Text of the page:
There’s racing, and then there’s suicide. I began to suspect that the mountain bike race at Tyler State Park just southeast of Dallas was in the suicide category when I returned to my campsite one afternoon to find a young man lying in the road, his bike beside him. Shit, I thought, envisioning blood and broken bones. But the kid jumped to his feet and scrambled out of the way of my car.
“Did you wipe out?” I asked.
He was embarrassed. “No, it’s just that I don’t have good shocks on my bike, and the trail is so rutted that my back is killing me. I was just lying on the road.”
He was drenched in sweat.
“Do you have water?” I asked.
“No. Well, a little.”
I filled his bladder (That bag thing bikers wear?) and couldn’t resist one morsel of Momma advice:
“Look, winning this race isn’t worth killing yourself.”
“Good point,” he said, but I knew he was just humoring me.
So, the next day I hiked the trail myself, and it was awful. Hairpin turns between trees, eight-inch drops over roots and rocks, precipitous ups and downs. Not only that, I got lost twice even with two maps—and I was walking, not hurtling along in a testosterone-fueled mania.
On my way back, I encountered Ginny.
Tiny of stature, Ginny is one Amazon biker woman. She has the lycra; she has shoes that crank to tighten; she has special powders she puts in her bladder-thing. She must have had some amazing bike because Chago and Tiger amble over in a deferential kind
“So…you’re going to ride that trail?” I ask.
Ginny sized me up. I am a head taller, but I feel myself shrinking.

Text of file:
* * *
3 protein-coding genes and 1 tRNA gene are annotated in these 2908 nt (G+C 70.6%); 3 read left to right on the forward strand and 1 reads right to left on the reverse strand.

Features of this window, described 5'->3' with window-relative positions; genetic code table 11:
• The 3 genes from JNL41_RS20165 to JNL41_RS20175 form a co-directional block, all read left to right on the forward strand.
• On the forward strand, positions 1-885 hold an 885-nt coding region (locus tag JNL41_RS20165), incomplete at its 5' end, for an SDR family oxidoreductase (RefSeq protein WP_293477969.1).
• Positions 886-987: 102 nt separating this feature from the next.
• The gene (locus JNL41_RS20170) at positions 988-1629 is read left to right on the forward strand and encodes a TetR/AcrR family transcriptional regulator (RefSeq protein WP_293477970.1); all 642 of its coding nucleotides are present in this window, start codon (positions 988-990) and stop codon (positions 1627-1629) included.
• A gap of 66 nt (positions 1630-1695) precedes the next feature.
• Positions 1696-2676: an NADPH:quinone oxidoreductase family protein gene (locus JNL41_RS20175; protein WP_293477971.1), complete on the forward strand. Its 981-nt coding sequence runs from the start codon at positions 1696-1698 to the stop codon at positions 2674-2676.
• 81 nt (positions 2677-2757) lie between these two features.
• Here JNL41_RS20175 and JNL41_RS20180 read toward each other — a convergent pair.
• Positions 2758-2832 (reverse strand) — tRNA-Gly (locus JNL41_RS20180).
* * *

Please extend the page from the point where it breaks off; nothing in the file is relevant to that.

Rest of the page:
“But…why do you do this?”
“Because I like it.”
“Don’t you get hurt?”
“Sure. If you’re going to race, you’re going to get hurt. That’s just part of the sport.”
Ginny ought to know. She’s been competing in road and mountain bike races for 15 years and averages about 200 races per year, and she looks darned good in lycra. This girl has about 2 percent body fat. She also works in sales at Richardson’s Bike Mart, a major bike shop in Dallas.
Chago and Tiger are immediately impressed. “So, if we take you out to lunch, maybe you could…”
“Won’t be the first time I’ve gotten THAT offer,” she says.
So, the boys start talking about tires. Apparently, Tiger’s are “too aggressive.”
“We just thought the most nubby ones would look cool,” Tiger says.
The boy have only been racing for about six months, but Tiger’s helmet already has an impressive number of stickers—white circles for wipe-outs; green palms for tree encounters.
After more shop talk, the boys take off to hit Bodacious Bar-B-Que near the Interstate, and Ginny hits the trail. The next time I see the three of them, they had attempted the trail once more, but Tiger’s chain had broken halfway through; Chago is looking sweaty and tired; and Ginny has hardly broken a sweat but is disgruntled with the trail conditions. “It isn’t well-marked. It just doesn’t flow. I’m not feeling it,” she says.